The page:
Sunday, August 16, 2020

Published 9:08 PM by with 0 comment

Why Are Tax Rates So Low for Rich People?

This is an enormous topic, so I'll just focus on investments, cover some basics here, and provide simple examples. A major reason that the tax rates are so low for rich people is that investments are often taxed lower than normal income and rich people make a lot of money from their investments.

There are many classes of investments. There also many investment account types. To keep this simple, I will cover the basics of bank accounts, bonds, and stocks, and also cover how 401ks and IRAs work. 

Overly simplified, investments pay you in two ways:

  1. You get some yield from them (interest, dividends, etc.)
  2. They increase in value (capital gains)
You typically owe taxes on any of #1, and any of #2 that you sold. For #2, the taxes are typically on the amount you gained in the sale...that is, if you bought for $25 and sold for $35, you're taxed on the $10 gain.

Tax types

These are generally taxed in a few different ways. Considering only federal taxes here to keep it simple:
  1. 'Marginal rate' which means at your income rate; if you're in the 32% bracket, they're taxed at 32%
  2. 'Ordinary dividends'; same as 'Marginal rate'; these are typically dividends on stocks you've held for only a short time before the dividend was paid out
  3. 'Short-term capital gains'; same as 1 and 2; these are capital gains on things that you sold less than a year after purchasing
  4. 'Long-term capital gains'; less than or equal to marginal rate; vary from 0 - 20%; these are capital gains that aren't short-term
  5. 'Qualified dividends'; dividends that don't fit in #2; these are taxed like long-term capital gains
  6. 'Exempt-interest dividends'; dividends that are not subject to taxes...typically municipal bonds
Summarizing then, you basically have two tax rates: your normal income one that covers interest income, ordinary dividends, short-term capital gains, and a few others, and the investment rate that covers long-term capital gains and qualified dividends. Those last three are why you'll often hear about billionaires having low tax rates. Once you're wealthy enough that your income is mostly from investments, you primarily pay the (lower) investment tax rates.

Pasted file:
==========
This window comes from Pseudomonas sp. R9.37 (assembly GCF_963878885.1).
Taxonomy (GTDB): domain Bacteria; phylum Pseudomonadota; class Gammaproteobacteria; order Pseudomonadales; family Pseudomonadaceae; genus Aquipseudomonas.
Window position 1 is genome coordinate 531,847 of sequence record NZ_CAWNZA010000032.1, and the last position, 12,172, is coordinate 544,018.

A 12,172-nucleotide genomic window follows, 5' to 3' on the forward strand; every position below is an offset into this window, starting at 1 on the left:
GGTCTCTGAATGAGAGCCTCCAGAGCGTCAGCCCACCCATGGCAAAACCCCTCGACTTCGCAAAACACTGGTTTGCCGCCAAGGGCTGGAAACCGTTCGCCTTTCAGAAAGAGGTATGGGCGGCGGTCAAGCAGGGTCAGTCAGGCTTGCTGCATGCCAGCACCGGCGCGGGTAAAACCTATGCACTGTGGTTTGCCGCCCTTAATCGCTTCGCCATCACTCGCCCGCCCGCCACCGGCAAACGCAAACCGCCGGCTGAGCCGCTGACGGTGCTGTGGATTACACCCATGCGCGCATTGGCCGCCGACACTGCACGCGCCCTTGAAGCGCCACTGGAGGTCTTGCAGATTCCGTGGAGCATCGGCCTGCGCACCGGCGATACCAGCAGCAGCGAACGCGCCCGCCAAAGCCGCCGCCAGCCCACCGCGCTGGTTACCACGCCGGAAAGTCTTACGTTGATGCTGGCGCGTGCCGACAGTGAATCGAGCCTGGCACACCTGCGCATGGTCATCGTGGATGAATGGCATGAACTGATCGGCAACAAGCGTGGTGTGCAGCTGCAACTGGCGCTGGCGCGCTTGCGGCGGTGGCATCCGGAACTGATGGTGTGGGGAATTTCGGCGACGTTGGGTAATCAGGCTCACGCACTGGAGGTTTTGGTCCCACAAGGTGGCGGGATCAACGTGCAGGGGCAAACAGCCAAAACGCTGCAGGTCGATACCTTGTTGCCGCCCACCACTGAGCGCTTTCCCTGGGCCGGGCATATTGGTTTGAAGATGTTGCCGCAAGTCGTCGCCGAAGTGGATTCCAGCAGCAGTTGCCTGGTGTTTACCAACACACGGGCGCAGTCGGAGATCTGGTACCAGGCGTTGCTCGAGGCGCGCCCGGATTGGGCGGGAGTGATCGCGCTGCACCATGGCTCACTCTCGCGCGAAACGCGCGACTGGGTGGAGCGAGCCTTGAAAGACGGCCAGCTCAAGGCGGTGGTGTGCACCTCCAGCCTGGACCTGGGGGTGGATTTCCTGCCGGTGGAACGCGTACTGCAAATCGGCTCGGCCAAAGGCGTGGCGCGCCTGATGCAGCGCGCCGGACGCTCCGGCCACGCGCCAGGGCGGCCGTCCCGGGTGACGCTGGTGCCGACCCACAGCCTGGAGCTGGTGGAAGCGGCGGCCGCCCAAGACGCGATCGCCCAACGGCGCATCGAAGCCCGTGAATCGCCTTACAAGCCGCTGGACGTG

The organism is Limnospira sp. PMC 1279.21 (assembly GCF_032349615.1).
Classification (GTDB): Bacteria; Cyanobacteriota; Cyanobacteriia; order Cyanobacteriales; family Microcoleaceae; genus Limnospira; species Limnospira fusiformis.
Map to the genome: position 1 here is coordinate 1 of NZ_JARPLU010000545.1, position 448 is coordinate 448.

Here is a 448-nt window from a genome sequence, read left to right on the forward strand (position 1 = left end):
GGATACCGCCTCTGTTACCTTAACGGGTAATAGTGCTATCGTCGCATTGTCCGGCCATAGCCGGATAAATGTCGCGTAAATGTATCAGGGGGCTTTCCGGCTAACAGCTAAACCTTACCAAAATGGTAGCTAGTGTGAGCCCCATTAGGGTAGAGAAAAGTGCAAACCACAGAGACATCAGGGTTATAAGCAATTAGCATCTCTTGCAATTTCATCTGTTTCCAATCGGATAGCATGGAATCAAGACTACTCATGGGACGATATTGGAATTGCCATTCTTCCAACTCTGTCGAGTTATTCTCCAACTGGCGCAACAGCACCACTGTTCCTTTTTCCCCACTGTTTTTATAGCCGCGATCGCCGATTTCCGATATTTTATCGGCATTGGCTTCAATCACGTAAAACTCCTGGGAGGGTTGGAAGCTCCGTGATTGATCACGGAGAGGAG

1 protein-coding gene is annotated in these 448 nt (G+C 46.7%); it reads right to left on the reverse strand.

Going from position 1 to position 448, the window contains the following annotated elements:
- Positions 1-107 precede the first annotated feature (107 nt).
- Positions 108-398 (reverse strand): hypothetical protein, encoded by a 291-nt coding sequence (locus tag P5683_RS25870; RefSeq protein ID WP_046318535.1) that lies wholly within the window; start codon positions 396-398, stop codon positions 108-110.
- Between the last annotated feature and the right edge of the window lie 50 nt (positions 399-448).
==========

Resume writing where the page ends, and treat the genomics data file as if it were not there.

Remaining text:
Income example

How does this work with a real example?
  1. You had $10,000 in a savings account yielding 1% for 1 year.
  2. You had $10,000 in a municipal bond fund yielding 1% for 1 year.
  3. You had $10,000 in a treasury bond fund yielding 1% for 1 year.
  4. You had $10,000 in stocks that paid out a 1% (qualified) dividend for 1 year.
  5. You are in the 24% tax bracket.
What was the net gain on each of those after subtracting your taxes?
  1. You earned $100. You owe $24 in taxes on it. Net yield was 0.76%.
  2. You earned $100. You owe $0 in taxes on it. Net yield was 1%.
  3. You earned $100. You owe $24 in taxes on it. Net yield was 0.76%.
  4. You earned $100. You owe $15 in taxes on it (qualified dividends are 15% rate for 24% tax bracket). Net yield was 0.85%.
You can see that municipal bonds dominate here. For equivalent yields, they pay out 1/0.76 - 1, or 32% more than the savings account. In table form, for a base yield of 1% in the 24% tax bracket:

InvestmentReal Yield
Municipal Bond1%
Stock (Qualified Dividend)0.85%
Savings Account (Interest)0.76%
Treasury0.76%


We covered a lot so far. To recap highlights...
  • Municipal bond yields are often not subject to federal tax at all.
  • Most dividends are taxed at a much lower rate than ordinary income.

Capital gains example

Now let's try some capital gains examples:
  1. You buy $100 of a stock on 01-Jan-2019 and sell for $200 on 02-Jan-2019.
  2. You buy $100 of a stock on 01-Jan-2019 and sell for $200 on 02-Jan-2020.
  3. You buy $100 of a stock on 01-Jan-2019 and sell for $50 on 02-Jan-2019, then use that $50 to buy a different stock on 02-Feb-2019 and sell it for $200 on 02-Jan-2020.
What do you owe in each case?
  1. $24. You sold for a gain after holding for only 1 day...that's a short-term capital gain of $100, so you owe $24 (ordinary income rate).
  2. $15. You sold for a gain after holding for more than 1 year...that's a long-term capital gain of $100, so you owe $15 (long-term capital gains are 15% rate for 24% tax bracket).
  3. $10.5. You took a $50 loss in 2019, and a long-term capital gain of $150 in 2020. The $50 loss resulted in a capital loss of $12 (24%*$50), and the $150 gain results in a tax of $22.5, so you owe $22.5 in 2020 and had a net of $10.5 in taxes. 
Note that #3 is better than #2 even though both represent a $100 gain over the same time period. You can write off the loss in 2019 as ordinary income while the gain is the lower long-term capital gains rate. This is called 'tax loss harvesting'. Some brokers like Wealthfront do this automatically for you. In table form, if you're in the 24% tax bracket and make $100 total in capital gains, you owe the following tax depending on the sale details:

InvestmentEffective Tax Rate
Short-term gain24%
Long-term gain15%
Tax-loss harvested10.5%

Account types

You might have heard of 401ks, Roth IRAs, 529s, etc. What are these? The two most common (I think) are 401ks and Roth IRAs, so briefly:
  • a 401k lets you invest money without paying taxes on it; you pay taxes when you withdraw; this is very helpful if you make more money now than you will in retirement (assuming tax brackets don't change)
  • a Roth IRA lets you invest taxed money and then you pay no taxes on the gains (dividends, capital gains, etc.); i.e., every tax in the examples above would be 0 like the municipal bond one